Op-Ed | Prohibition-era alcohol laws are keeping NYS’s wine market in the 20th century

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Photo provided by Keuka Kafe

My name is Ollie Sakhno. I own a wine bar called Keuka Kafe in Forest Hills, Queens, which, alongside a global wine menu, features diverse and locally driven wines from the Finger Lakes region in New York State.

When I opened Keuka Kafe over ten years ago, in the spring of 2013, we experienced immediate success and recognition. One of the reasons was how popular the Finger Lakes wine and other local NYS drinks were with our customers. We saw firsthand that there’s a serious demand for NY State wines that has not been met by local liquor stores and other restaurants and bars. We confirmed this by searching the shelves of the liquor stores in our local area and came to the realization that none of them had any serious local offerings if any at all.

Keuka Kafe located at 112-04 Queens Blvd. Forest Hills

We constantly experienced surprise or shock from our customers when they could not find any local NYS bottles of wine in their neighborhood stores. They would often complain to us on the lack of diversity in their liquor stores as they enjoyed our local selection.

I would constantly be asked why there was such a scarcity of local wines in the area, and I could not give them any reasonable explanation.

This gave us the idea that the locally based wine shop featuring unusual wines, and only wines, can succeed in Forest Hills. We applied for such a license with SLA in the Spring of 2017. Unfortunately, we were denied.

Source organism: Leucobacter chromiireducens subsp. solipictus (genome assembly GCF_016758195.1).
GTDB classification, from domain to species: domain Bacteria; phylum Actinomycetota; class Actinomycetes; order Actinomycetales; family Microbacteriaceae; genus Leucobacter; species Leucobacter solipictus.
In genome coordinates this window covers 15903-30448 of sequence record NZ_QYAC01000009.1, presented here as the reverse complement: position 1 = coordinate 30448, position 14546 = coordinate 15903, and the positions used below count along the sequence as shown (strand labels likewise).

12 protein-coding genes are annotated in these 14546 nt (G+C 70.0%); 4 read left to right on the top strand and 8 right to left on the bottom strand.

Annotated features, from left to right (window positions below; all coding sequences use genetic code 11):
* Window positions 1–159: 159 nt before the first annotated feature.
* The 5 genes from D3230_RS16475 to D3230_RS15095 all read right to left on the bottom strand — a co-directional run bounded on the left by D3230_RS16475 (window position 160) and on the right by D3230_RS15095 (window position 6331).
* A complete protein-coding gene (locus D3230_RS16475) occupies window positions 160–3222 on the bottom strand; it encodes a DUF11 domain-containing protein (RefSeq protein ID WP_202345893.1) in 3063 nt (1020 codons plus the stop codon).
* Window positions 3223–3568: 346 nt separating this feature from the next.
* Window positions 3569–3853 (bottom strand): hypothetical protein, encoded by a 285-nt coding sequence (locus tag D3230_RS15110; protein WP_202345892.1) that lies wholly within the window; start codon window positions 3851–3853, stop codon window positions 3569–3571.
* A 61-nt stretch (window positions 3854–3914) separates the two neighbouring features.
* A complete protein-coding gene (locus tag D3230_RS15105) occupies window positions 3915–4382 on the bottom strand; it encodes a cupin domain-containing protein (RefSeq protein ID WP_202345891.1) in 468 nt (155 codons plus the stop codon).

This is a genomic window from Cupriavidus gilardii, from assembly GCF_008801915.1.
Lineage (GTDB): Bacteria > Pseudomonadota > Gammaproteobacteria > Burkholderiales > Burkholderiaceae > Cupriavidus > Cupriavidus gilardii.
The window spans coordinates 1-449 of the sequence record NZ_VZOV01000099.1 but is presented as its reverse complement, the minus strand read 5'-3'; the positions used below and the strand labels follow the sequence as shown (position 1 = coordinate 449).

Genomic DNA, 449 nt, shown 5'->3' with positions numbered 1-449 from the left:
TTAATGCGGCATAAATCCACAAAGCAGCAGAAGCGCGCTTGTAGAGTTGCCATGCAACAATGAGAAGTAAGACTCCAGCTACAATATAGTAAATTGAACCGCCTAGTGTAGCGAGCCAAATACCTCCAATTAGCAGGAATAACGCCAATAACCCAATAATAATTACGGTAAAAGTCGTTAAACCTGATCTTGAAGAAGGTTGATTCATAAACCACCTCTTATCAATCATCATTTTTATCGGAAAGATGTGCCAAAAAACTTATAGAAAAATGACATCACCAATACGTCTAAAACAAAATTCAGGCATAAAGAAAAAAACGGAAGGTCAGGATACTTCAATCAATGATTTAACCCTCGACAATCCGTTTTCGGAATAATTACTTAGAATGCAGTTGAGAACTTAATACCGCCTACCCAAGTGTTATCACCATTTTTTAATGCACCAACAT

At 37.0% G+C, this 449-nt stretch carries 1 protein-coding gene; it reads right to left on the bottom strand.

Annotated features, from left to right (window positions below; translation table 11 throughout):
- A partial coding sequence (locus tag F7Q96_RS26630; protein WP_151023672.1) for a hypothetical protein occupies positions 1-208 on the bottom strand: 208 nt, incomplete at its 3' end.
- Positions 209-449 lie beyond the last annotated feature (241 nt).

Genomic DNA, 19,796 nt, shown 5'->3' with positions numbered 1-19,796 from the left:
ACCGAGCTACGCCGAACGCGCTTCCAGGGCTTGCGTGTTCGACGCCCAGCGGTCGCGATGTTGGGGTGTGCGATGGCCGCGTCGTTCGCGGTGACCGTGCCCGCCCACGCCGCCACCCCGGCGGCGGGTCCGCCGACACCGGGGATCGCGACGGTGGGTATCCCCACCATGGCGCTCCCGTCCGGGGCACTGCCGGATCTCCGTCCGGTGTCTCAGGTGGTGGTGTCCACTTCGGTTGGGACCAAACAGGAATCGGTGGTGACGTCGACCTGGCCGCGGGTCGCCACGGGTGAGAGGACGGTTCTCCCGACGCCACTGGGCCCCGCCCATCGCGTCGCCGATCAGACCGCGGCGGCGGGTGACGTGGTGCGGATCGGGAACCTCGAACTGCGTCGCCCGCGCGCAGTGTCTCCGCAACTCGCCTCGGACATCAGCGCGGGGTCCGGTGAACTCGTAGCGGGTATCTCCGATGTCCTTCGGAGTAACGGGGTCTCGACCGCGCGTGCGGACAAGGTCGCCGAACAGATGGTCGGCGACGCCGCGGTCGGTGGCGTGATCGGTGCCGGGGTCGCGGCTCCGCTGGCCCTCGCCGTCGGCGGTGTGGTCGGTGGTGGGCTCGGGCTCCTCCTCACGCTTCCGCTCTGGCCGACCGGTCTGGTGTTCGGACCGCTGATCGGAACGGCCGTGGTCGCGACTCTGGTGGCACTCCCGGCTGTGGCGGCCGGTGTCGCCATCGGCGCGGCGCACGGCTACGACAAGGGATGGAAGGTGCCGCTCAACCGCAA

With the current Alcohol Beverage Control law regulatory framework, when a new small business owner wants to open a new store in a neighborhood, the system provides the current owners of the other liquor stores in the area with the notification of upcoming competition. This gives these owners a chance to prevent new businesses from opening a store by claiming hardship and misrepresenting their stores, subsequently killing any new competition. In my case, all the local store owners in the neighborhood claimed to have at least 10% of their inventory from NYS, which I know is simply not true.

The business of selling wine is being treated with a Prohibition level of vigor, which does not reflect the changes in our society over the last 100 years. Unlicensed stores selling marijuana products imported from overseas are popping up in front of schools and churches, three on the block. Bodegas are selling alcoholic drinks that look like kid’s beverages. At the same time, the wine shop featuring products from New York State is considered a vice in need of over-regulation.

The State Liquor Authority has shown a great deal of understanding and compassion during the COVID-19 pandemic and the following years of recovery that our industry needed. My wine bar only survived because of the emergency measures enacted by the state.

I hope that the leadership of our state and SLA will change the outdated laws and allow healthy competition in the world of wine selling. It will benefit the customers and will generally make the buying experience in New York fun!


Ollie Sakhno is the owner of Keuka Kafe Wine Bar & Kitchen in Forest Hills, Queens.